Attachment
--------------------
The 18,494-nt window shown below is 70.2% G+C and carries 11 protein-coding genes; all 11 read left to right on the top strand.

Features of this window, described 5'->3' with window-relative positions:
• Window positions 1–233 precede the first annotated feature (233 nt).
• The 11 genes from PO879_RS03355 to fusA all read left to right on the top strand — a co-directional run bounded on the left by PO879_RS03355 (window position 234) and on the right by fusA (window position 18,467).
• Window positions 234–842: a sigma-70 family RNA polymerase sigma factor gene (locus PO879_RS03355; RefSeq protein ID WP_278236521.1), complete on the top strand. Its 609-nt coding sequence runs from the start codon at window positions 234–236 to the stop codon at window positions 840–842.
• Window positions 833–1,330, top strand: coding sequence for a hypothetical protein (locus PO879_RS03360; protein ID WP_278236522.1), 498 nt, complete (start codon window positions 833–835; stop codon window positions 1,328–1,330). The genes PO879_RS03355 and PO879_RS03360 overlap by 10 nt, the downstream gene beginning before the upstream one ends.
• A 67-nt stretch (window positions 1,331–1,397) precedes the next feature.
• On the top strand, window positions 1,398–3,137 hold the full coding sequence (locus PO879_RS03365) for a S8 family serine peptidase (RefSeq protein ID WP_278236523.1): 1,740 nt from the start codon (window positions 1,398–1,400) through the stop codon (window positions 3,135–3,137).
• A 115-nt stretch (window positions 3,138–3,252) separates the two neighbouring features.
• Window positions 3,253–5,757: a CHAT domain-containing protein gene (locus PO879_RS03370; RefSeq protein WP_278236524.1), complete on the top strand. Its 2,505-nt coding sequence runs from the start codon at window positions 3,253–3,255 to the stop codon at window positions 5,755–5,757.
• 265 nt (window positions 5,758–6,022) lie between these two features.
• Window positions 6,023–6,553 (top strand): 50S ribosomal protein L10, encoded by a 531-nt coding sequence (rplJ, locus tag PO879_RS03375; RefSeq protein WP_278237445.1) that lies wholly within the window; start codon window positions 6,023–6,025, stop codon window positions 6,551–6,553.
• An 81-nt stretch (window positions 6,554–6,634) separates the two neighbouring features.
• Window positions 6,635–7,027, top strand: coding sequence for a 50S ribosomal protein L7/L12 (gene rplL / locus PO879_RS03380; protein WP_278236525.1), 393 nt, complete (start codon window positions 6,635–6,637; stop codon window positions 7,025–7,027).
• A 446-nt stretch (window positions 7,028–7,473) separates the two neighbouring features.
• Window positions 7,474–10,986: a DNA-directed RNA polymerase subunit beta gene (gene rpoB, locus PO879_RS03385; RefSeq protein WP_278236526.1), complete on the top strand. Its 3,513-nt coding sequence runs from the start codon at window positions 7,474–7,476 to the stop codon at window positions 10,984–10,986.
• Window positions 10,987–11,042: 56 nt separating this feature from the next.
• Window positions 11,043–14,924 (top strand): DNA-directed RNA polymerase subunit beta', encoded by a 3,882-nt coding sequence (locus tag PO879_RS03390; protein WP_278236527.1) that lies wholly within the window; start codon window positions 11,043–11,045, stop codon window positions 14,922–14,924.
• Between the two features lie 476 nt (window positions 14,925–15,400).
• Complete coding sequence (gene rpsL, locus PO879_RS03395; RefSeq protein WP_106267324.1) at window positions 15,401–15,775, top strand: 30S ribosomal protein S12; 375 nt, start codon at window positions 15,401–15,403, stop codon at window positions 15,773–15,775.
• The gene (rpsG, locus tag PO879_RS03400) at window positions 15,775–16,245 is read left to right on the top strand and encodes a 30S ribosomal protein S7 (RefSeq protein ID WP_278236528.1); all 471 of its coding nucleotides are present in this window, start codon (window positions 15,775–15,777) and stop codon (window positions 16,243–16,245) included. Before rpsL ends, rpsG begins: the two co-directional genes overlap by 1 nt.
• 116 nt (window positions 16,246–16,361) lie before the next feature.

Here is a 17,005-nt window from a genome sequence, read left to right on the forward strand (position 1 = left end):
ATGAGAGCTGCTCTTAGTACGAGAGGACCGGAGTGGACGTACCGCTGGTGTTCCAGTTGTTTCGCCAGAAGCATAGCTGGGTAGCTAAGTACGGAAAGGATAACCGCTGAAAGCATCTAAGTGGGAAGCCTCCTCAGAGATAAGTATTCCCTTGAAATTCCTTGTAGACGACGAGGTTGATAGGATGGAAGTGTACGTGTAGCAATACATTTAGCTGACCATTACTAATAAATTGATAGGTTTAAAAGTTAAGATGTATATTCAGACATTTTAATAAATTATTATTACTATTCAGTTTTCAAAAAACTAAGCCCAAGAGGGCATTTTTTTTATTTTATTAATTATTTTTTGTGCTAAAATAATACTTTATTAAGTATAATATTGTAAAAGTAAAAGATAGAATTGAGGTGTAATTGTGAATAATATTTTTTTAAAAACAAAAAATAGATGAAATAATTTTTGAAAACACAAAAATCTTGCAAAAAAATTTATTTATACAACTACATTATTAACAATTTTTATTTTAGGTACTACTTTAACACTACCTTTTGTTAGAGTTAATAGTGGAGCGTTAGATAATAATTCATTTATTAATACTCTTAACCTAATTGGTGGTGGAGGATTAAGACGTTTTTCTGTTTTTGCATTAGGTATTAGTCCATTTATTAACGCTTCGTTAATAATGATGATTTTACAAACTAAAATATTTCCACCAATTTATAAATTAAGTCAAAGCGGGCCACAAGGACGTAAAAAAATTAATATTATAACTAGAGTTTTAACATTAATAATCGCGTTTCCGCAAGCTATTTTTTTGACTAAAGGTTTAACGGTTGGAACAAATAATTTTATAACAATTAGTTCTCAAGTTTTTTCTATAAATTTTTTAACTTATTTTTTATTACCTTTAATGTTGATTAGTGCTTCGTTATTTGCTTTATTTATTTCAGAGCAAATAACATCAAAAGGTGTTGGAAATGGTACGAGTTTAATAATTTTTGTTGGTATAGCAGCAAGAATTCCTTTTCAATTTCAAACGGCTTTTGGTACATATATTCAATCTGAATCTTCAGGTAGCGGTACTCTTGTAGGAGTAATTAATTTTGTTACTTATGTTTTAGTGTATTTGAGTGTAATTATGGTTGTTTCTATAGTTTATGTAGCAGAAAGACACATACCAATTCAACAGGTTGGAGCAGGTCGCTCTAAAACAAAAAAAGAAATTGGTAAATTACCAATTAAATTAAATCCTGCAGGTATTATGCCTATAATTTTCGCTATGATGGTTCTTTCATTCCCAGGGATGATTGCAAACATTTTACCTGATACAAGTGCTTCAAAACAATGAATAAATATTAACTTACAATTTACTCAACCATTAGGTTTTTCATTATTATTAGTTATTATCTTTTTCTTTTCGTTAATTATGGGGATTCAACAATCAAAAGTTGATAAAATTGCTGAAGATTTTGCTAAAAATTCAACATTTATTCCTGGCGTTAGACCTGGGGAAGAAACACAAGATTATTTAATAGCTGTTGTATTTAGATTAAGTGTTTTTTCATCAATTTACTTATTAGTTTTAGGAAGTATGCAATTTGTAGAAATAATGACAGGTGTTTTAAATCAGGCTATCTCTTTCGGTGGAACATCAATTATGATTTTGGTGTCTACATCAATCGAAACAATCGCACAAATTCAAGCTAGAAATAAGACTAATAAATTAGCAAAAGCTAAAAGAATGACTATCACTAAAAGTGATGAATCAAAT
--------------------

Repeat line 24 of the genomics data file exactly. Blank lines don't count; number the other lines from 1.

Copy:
ATGAGAGCTGCTCTTAGTACGAGAGGACCGGAGTGGACGTACCGCTGGTGTTCCAGTTGTTTCGCCAGAAGCATAGCTGGGTAGCTAAGTACGGAAAGGATAACCGCTGAAAGCATCTAAGTGGGAAGCCTCCTCAGAGATAAGTATTCCCTTGAAATTCCTTGTAGACGACGAGGTTGATAGGATGGAAGTGTACGTGTAGCAATACATTTAGCTGACCATTACTAATAAATTGATAGGTTTAAAAGTTAAGATGTATATTCAGACATTTTAATAAATTATTATTACTATTCAGTTTTCAAAAAACTAAGCCCAAGAGGGCATTTTTTTTATTTTATTAATTATTTTTTGTGCTAAAATAATACTTTATTAAGTATAATATTGTAAAAGTAAAAGATAGAATTGAGGTGTAATTGTGAATAATATTTTTTTAAAAACAAAAAATAGATGAAATAATTTTTGAAAACACAAAAATCTTGCAAAAAAATTTATTTATACAACTACATTATTAACAATTTTTATTTTAGGTACTACTTTAACACTACCTTTTGTTAGAGTTAATAGTGGAGCGTTAGATAATAATTCATTTATTAATACTCTTAACCTAATTGGTGGTGGAGGATTAAGACGTTTTTCTGTTTTTGCATTAGGTATTAGTCCATTTATTAACGCTTCGTTAATAATGATGATTTTACAAACTAAAATATTTCCACCAATTTATAAATTAAGTCAAAGCGGGCCACAAGGACGTAAAAAAATTAATATTATAACTAGAGTTTTAACATTAATAATCGCGTTTCCGCAAGCTATTTTTTTGACTAAAGGTTTAACGGTTGGAACAAATAATTTTATAACAATTAGTTCTCAAGTTTTTTCTATAAATTTTTTAACTTATTTTTTATTACCTTTAATGTTGATTAGTGCTTCGTTATTTGCTTTATTTATTTCAGAGCAAATAACATCAAAAGGTGTTGGAAATGGTACGAGTTTAATAATTTTTGTTGGTATAGCAGCAAGAATTCCTTTTCAATTTCAAACGGCTTTTGGTACATATATTCAATCTGAATCTTCAGGTAGCGGTACTCTTGTAGGAGTAATTAATTTTGTTACTTATGTTTTAGTGTATTTGAGTGTAATTATGGTTGTTTCTATAGTTTATGTAGCAGAAAGACACATACCAATTCAACAGGTTGGAGCAGGTCGCTCTAAAACAAAAAAAGAAATTGGTAAATTACCAATTAAATTAAATCCTGCAGGTATTATGCCTATAATTTTCGCTATGATGGTTCTTTCATTCCCAGGGATGATTGCAAACATTTTACCTGATACAAGTGCTTCAAAACAATGAATAAATATTAACTTACAATTTACTCAACCATTAGGTTTTTCATTATTATTAGTTATTATCTTTTTCTTTTCGTTAATTATGGGGATTCAACAATCAAAAGTTGATAAAATTGCTGAAGATTTTGCTAAAAATTCAACATTTATTCCTGGCGTTAGACCTGGGGAAGAAACACAAGATTATTTAATAGCTGTTGTATTTAGATTAAGTGTTTTTTCATCAATTTACTTATTAGTTTTAGGAAGTATGCAATTTGTAGAAATAATGACAGGTGTTTTAAATCAGGCTATCTCTTTCGGTGGAACATCAATTATGATTTTGGTGTCTACATCAATCGAAACAATCGCACAAATTCAAGCTAGAAATAAGACTAATAAATTAGCAAAAGCTAAAAGAATGACTATCACTAAAAGTGATGAATCAAAT